Benefit corporations are required to have a purpose of creating “general public benefit”. This differs from traditional corporations, which are allowed to form for any lawful purpose but have no explicit public benefit purpose requirement.
General public benefit is defined as a “material positive impact on society and the environment, taken as a whole, as assessed against a third-party standard, from the business and operations of a benefit corporation.”
The Model Legislation explicitly states that “[t]he creation of a general public benefit . . . is in the best interests of the benefit corporation.” This serves to protect against the presumption that the financial interests of the corporation take precedence over the general public benefit purpose, which maximizes the benefit corporation’s flexibility in corporate decision-making.
Interpreting “Material Positive Impact”
Government has no role in interpreting 'material positive impact". The benefit corporation, its directors, and, ultimately, its shareholders have the responsibility to determine what they deem to be 'a material positive impact'.
Some observers have expressed a concern that the requirement for a benefit corporation to create a “material positive impact on society and the environment” is too vague, and the concept of “general public benefit” too broad to be meaningful. To address this concern, the Model Legislation provides for this requirement to be assessed against a comprehensive, credible, independent and transparent third-party standard.
The comprehensive criteria specifically ensures that the corporation’s impact on each of the non-financial interests that directors are required to consider are assessed in the annual benefit report. The Model Legislation thus strikes a balance between specifically enumerating those interests to be considered and linking them to those impacts to be assessed without being overly prescriptive in listing specific metrics to be used to make those assessments or to weight those metrics or interests.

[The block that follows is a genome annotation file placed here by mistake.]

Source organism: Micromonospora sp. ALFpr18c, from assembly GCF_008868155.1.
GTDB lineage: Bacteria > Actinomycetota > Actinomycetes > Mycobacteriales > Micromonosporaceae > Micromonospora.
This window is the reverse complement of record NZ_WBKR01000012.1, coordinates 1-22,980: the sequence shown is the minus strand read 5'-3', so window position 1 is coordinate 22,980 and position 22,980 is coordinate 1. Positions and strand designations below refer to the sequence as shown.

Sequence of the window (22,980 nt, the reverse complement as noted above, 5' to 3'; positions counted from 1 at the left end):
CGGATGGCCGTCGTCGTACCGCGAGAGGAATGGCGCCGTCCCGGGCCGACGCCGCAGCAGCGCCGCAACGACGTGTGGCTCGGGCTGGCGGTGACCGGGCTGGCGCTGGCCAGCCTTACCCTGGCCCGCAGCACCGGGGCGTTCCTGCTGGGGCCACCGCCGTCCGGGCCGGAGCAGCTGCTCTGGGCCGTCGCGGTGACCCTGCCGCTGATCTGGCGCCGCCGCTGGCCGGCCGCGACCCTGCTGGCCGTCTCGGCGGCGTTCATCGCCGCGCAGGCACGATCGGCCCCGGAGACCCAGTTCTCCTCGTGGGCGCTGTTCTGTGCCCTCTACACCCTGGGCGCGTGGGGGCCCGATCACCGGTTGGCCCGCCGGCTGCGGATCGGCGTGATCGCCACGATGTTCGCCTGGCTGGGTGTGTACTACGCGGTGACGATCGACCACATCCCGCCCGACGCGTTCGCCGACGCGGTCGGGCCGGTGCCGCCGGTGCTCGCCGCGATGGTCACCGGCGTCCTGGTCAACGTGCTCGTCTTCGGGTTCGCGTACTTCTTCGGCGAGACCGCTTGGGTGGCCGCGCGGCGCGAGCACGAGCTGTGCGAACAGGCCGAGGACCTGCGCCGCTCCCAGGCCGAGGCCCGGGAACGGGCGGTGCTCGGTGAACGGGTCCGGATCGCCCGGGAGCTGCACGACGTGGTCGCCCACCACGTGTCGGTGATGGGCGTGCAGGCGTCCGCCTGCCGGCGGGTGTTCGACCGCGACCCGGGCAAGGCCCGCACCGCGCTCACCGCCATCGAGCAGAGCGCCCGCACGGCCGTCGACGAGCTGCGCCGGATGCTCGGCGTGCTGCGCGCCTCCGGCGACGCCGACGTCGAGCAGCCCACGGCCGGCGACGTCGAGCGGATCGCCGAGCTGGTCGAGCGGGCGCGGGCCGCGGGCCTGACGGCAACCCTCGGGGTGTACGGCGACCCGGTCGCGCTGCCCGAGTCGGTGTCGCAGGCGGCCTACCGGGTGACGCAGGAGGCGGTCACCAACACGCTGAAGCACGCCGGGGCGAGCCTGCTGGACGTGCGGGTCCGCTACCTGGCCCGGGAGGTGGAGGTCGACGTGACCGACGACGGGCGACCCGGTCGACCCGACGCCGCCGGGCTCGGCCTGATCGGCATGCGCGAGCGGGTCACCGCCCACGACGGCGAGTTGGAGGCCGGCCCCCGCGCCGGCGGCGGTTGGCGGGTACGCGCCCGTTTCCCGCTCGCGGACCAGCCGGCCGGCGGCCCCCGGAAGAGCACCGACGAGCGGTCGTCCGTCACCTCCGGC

The most difficult obligation for a court to enforce would be the requirement that the corporation “pursue the creation of a material positive impact on society and the environment, taken as a whole, as assessed against a third-party standard.” If the corporation could show a meaningful good faith effort to pursue such positive impacts, then a judge would likely be reticent to interpose his or her judgment for the corporation’s. Absent such effort, a judge might give directors a fixed period of time to undertake such action, which could perhaps be demonstrated by the corporation achieving a higher performance level under the third-party standard it had applied in earlier benefit reports.
Other related issues:
General vs. Specific
Some observers have questioned why the statute should require the creation of “general public benefit” rather than simply the creation of one or more “specific public benefits.”
The first reason is directly related to the purpose of the legislation itself. One of the main purposes of benefit corporation legislation is to create a voluntary new corporate form that has the corporate purpose to create benefit for society and the environment generally as well as shareholders. The entrepreneurs, investors, consumers and policy makers interested in new corporate form legislation are not interested in, for example, reducing waste while increasing carbon emissions, or reducing both while remaining indifferent to the creation of economic opportunity for low-income individuals or underserved communities. They are interested in creating a new corporate form that gives entrepreneurs and investors the flexibility and protection to pursue all of these public benefit purposes. The best way to give them what they need is to create a corporate form with a general public benefit purpose.